presents The Angry Liberal
Enron, Part II: Republicans Cash In on Ken Lay (And Vice Versa)
January 20, 2002
I don't usually publish letters that I receive, but this one typifies the Republican defense of the Enron scandal:
I'm always impressed with the conservative battle cry of "Your guys are just as slimy as our guys!" After all, as long as Enron pays off both sides, it's okay, right? Well, let's take a peek at Enron's contributions to see just which politicians that fine upstanding company supports, shall we?
All of this information was obtained from the Federal Election Commission website, so if you don't believe my numbers, you can play along at home. This column will focus on Ken Lay's personal campaign contributions during Election 2000.
From 11/3/99 to 11/6/2000, Ken Lay contributed $300,700 to various campaigns and PACs around the country. Amount of money given to Republicans: $297,700. Amount given to Democrats: $3,000. Well, as long as both sides benefit. . .
Lay's Democratic choices for contributions are as follows:
Let's assume that Lay likes Republicans (an astounding claim judging from his bipartisan contributions, right?). Why would he contribute to the three aforementioned Democrats? Well, let's see. Two, Bentsen and Edwards, were Texas incumbents who won their races handily (with 60% and 55% of the vote, respectively). I'm sure that Lay knows both of these guys and decided that since their races were locked up, there was no reason to insult them by contributing to their Republican opponents. The third, Corzine, had a double-digit lead in his race in March, 2000, the date of the contribution. Lay probably also liked the fact that Corzine was a zillionaire investment broker, and was willing to spend what ever it took of his own fortune to win.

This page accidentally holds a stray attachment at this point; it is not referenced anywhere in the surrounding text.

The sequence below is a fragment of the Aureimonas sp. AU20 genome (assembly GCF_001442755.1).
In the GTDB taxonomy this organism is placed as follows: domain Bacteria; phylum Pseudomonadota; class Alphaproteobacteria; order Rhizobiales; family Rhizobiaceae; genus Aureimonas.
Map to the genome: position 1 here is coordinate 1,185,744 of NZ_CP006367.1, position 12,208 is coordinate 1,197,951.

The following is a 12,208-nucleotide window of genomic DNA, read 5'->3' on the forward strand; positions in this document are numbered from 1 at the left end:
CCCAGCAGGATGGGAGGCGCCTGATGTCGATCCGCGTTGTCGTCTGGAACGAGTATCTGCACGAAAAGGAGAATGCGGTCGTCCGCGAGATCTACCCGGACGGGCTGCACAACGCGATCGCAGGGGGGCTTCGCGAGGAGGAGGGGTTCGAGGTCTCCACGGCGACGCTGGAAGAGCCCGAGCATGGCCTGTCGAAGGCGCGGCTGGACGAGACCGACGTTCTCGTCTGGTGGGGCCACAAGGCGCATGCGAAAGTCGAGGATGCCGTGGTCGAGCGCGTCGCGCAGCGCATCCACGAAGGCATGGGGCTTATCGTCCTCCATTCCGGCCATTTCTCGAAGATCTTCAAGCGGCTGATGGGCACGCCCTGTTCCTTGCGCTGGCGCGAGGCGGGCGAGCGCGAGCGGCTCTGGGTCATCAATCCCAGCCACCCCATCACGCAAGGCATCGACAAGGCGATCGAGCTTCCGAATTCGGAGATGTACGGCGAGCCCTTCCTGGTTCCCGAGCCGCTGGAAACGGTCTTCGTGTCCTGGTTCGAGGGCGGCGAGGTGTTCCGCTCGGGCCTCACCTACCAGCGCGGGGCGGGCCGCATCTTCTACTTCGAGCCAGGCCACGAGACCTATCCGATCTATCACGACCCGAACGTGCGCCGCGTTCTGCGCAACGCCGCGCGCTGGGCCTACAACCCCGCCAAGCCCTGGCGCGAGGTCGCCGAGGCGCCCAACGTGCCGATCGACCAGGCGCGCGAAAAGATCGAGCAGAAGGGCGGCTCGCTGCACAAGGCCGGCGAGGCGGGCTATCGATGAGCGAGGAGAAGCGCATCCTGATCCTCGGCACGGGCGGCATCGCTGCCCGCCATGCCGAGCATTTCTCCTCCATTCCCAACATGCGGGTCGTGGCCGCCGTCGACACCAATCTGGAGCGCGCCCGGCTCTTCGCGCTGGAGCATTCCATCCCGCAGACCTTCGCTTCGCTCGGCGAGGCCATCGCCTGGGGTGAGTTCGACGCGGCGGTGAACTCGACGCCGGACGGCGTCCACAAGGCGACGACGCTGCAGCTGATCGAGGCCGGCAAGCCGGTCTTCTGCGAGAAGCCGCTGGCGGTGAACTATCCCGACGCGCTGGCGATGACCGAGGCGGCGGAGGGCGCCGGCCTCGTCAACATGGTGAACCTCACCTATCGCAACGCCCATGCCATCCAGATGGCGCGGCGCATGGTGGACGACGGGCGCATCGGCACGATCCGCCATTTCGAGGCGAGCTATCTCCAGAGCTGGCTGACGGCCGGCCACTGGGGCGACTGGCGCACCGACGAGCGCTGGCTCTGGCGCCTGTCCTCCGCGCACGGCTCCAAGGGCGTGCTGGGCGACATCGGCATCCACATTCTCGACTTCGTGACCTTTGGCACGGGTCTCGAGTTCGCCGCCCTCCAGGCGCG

The long and short of this data is as follows: Ken Lay is a Republican. Around 99% of his contributions went to Republicans in 2000. The remaining 1% went to three Democrats: Two were incumbent Texans with locked up races and the third was, as far as business went, a kindred spirit with a locked-up race - at least that's the way it appeared at the time.
So the next time your straight-laced Republican friend (you know the one, the well-dressed guy whose trousers occasionally reveal the outline of a garter and stockings) proudly announces that Enron contributed to both sides, you can tell him with confidence that Ken Lay didn't. Lay expects a return on his investment, and judging by the laws Republicans passed that benefited Enron (The "stimulus" bill passed by the Republican house would have handed Enron $254 million), he's gotten a ridiculously generous return, indeed.
Republican politicians should really be listed on the New York Stock Exchange. Invest in one today and watch that investment grow!
(In part III, I'll look at the Enron Corporation's campaign contributions. Anybody wanna guess how that will turn out?)
(Special thanks to my tireless research assistant, BLHamrick@aol.com.)
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© 2002, The Angry Liberal
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